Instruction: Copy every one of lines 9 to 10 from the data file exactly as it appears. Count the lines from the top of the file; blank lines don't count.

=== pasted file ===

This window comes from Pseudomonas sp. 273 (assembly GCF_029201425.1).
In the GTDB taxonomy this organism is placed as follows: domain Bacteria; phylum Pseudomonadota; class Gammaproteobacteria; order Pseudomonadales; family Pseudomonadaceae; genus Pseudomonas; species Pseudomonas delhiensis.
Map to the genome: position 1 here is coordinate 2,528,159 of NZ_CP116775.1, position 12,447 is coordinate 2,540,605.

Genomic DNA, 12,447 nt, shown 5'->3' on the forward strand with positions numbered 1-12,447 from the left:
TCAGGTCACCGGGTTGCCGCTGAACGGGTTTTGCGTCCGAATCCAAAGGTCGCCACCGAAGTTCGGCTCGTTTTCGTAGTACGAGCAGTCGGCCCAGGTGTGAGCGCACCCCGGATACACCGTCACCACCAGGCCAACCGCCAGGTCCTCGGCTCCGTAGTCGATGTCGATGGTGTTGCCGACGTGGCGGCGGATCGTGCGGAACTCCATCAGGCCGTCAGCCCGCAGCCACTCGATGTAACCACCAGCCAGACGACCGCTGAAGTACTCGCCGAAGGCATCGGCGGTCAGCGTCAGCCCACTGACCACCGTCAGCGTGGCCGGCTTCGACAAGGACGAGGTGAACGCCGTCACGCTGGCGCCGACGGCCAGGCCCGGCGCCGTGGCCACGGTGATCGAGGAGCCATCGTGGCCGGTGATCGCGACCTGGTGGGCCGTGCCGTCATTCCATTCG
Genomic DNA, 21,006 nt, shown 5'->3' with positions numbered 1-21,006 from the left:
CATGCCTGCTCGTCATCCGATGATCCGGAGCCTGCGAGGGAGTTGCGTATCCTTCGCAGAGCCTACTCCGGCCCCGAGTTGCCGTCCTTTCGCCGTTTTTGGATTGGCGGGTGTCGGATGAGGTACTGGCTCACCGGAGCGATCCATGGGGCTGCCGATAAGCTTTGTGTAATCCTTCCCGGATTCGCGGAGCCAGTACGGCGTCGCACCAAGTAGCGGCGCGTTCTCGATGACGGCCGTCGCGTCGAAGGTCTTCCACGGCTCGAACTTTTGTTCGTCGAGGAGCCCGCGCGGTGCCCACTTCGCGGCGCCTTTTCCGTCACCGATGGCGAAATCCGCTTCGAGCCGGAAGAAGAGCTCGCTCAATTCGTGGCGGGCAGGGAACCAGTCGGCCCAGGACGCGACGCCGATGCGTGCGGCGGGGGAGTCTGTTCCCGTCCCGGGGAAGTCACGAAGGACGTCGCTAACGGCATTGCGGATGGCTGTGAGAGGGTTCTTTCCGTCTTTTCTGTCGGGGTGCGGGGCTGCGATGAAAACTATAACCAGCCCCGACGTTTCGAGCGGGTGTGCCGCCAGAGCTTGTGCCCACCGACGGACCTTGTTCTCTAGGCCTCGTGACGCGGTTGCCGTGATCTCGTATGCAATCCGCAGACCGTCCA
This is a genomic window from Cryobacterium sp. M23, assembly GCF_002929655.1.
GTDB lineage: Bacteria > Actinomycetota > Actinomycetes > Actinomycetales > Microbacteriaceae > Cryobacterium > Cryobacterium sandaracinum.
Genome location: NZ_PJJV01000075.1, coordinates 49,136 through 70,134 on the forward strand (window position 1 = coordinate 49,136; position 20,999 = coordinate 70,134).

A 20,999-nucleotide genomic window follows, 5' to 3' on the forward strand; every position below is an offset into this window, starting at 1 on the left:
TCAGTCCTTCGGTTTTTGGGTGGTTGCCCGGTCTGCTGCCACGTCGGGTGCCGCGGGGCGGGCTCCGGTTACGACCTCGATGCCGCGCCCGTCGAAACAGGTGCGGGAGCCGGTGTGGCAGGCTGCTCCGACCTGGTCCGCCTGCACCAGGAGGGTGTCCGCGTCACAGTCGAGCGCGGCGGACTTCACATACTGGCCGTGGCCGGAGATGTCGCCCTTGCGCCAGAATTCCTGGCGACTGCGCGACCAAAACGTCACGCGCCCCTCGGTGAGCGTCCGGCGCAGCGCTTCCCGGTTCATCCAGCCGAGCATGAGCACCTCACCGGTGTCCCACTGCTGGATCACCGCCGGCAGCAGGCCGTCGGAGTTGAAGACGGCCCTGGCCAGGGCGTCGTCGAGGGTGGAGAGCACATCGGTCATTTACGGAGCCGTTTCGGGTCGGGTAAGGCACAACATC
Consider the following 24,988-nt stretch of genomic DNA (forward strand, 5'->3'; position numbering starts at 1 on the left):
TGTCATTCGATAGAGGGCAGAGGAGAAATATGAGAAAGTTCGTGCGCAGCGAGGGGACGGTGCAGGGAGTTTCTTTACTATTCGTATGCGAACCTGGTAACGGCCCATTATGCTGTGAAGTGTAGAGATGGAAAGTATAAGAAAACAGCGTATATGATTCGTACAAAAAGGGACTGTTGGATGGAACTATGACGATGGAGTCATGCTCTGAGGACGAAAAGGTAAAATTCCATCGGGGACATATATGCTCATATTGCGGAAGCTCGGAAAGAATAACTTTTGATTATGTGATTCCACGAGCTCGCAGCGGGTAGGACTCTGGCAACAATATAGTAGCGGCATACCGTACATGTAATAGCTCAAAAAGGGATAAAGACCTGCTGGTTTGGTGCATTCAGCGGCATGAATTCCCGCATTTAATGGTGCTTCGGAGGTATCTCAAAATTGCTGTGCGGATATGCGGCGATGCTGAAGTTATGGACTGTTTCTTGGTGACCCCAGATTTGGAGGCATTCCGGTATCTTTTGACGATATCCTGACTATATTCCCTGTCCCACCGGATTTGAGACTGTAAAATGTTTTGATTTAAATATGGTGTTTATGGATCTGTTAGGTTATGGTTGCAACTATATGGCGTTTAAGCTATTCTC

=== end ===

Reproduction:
GTDB lineage: Bacteria > Actinomycetota > Actinomycetes > Actinomycetales > Microbacteriaceae > Cryobacterium > Cryobacterium sandaracinum.
Genome location: NZ_PJJV01000075.1, coordinates 49,136 through 70,134 on the forward strand (window position 1 = coordinate 49,136; position 20,999 = coordinate 70,134).